The Neapolitan part of the transfer took place without incidents. But the hotel, quite frankly, surprised us – the entrance to the promised historical palace was through some dilapidated gateway, leading to a tiny elevator. But for every negative there is always a positive: it turned out that the rooms booked for us were being renovated, about which we had been notified via email – too late, though. Therefore, we were kindly moved to another hotel of their chain, a better one, and, most importantly, with a much better location – in particular, the tour bus stop was just around the corner.

After a nice lunch in a small trattoria (we had Neapolitan fried pizza – at least some diversity!), we rushed to the bus.

Surprisingly enough, initially we didn’t perceive Naples as too much of a coveted place to see. We were even saying that if our next day’s flight to Rome hadn’t been so early we would have had time to catch the very first boat directly from Ischia and would not have needed to move to Naples. How very wrong we were! Naples is an amazing city, with magnificent palaces and stunning views of the Gulf of Naples. However, our Amalfi tour guide Lena had been right in saying that it was a city of great contrasts: you can easily see piles of garbage, chipped walls, fluttering laundry – and then, just round the corner, a palace and a park of exceptional beauty. So, we happily rode the tour bus to the sounds of great Neapolitan songs – such as ‘ A Serenata ‘E Pullecenella, Marechiare, Piscatore’ E Pusilleco, and of course , the most famous one O Sole Mio.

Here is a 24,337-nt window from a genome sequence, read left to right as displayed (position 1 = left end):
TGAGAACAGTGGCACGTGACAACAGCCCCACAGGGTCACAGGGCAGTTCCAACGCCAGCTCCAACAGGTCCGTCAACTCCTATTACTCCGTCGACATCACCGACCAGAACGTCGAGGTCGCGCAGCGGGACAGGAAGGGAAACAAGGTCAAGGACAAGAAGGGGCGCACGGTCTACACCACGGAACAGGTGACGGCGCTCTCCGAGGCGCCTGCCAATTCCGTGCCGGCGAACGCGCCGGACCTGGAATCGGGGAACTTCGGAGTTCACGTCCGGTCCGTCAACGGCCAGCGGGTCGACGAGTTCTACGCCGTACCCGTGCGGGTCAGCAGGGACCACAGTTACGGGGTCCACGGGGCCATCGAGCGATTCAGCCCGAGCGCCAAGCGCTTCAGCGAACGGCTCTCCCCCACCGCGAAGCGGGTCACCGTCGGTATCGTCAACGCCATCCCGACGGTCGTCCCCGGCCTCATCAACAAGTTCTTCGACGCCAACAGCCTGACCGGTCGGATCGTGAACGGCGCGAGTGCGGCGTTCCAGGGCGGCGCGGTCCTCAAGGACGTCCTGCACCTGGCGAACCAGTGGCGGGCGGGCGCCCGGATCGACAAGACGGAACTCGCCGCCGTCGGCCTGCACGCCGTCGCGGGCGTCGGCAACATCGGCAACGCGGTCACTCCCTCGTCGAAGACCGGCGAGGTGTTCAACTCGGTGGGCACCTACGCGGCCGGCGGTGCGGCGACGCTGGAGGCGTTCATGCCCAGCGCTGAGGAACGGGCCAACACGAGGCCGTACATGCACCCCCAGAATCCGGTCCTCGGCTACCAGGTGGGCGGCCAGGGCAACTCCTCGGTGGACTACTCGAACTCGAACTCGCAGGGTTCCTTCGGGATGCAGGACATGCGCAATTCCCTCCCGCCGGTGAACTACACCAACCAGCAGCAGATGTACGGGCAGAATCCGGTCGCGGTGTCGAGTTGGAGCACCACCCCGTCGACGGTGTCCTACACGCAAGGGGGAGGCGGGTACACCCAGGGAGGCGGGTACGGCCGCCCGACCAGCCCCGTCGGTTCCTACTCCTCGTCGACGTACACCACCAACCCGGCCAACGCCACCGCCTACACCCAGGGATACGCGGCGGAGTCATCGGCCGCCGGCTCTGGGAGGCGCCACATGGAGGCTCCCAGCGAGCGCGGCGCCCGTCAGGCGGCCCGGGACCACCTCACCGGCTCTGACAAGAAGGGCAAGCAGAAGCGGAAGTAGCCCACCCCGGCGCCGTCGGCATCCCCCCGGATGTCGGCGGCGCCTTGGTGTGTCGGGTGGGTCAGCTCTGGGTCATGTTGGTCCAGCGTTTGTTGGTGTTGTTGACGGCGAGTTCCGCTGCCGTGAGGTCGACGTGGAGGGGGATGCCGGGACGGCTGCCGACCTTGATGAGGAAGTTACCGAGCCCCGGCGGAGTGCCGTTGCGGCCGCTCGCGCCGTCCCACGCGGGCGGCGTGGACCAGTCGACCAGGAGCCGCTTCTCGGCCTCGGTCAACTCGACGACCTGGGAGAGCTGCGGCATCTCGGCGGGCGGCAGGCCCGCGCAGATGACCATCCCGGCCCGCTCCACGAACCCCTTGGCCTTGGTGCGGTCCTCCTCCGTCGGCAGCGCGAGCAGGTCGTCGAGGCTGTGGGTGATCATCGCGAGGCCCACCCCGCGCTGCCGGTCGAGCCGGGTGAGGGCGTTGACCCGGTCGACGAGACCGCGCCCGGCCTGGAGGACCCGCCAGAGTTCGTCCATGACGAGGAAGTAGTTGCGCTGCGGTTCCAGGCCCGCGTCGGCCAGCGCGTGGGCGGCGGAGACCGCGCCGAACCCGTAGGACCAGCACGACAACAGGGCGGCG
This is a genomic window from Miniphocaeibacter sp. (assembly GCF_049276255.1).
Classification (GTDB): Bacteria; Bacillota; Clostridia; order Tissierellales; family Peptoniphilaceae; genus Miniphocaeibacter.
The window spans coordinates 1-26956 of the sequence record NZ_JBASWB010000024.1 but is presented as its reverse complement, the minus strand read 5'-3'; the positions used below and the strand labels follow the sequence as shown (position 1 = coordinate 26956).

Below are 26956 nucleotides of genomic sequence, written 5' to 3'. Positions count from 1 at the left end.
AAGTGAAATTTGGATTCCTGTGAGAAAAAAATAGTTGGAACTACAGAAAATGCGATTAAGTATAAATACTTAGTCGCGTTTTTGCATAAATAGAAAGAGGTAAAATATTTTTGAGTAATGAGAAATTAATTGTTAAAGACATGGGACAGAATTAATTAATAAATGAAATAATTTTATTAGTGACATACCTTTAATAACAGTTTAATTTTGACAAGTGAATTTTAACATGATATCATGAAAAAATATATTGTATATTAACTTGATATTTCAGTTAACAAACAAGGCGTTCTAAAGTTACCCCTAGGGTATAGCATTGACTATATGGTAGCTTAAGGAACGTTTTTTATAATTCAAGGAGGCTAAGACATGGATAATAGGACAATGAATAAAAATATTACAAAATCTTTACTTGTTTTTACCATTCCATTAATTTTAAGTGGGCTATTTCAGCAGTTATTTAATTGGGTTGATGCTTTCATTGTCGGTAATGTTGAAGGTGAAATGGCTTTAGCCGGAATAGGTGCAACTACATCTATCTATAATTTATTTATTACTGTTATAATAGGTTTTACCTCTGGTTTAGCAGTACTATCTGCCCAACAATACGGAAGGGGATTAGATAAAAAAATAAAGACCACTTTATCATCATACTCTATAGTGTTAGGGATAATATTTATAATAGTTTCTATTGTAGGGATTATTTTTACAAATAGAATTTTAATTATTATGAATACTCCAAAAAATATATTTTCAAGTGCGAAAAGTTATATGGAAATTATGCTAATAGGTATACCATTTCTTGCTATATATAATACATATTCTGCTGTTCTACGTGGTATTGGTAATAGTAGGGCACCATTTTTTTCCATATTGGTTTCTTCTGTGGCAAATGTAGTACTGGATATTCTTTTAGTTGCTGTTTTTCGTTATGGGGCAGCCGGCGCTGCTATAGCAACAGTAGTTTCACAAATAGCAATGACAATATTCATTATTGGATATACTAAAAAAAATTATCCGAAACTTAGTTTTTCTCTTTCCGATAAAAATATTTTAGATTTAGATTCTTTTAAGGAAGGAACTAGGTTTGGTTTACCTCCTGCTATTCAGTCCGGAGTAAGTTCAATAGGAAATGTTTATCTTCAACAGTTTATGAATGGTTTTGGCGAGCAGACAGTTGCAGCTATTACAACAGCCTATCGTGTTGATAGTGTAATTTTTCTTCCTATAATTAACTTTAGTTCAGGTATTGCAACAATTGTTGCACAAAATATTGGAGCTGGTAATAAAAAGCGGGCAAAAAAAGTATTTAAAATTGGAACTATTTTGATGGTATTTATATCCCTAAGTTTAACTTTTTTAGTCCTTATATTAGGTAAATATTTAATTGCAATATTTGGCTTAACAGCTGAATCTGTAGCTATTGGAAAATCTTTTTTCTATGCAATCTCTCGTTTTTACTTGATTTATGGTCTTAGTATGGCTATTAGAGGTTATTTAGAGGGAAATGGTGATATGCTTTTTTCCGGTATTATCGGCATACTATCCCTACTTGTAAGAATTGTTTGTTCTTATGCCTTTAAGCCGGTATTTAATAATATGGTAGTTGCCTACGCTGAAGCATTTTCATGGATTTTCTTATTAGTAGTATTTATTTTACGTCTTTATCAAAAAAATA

Naples

Naples

Naples

Gulf of Naples

Naples - Castel Nuovo

Naples

As usual, our tickets were valid for all the routes, and we had the time to take two out of three: to historical sites and along the coast. And there were so many tempting places we could have visited if we only had had more time: the Aquarium, all those palaces and museums; even walking on those streets a bit more would have been lovely. Not only is the city beautiful, but it also has some sort of a special spirit and charm, so Naples became the truly magnificent completion of our trip to southern Italy, and even gave it a special meaning.

Naples

Naples

Naples

Naples

Gulf of Naples

Gulf of Naples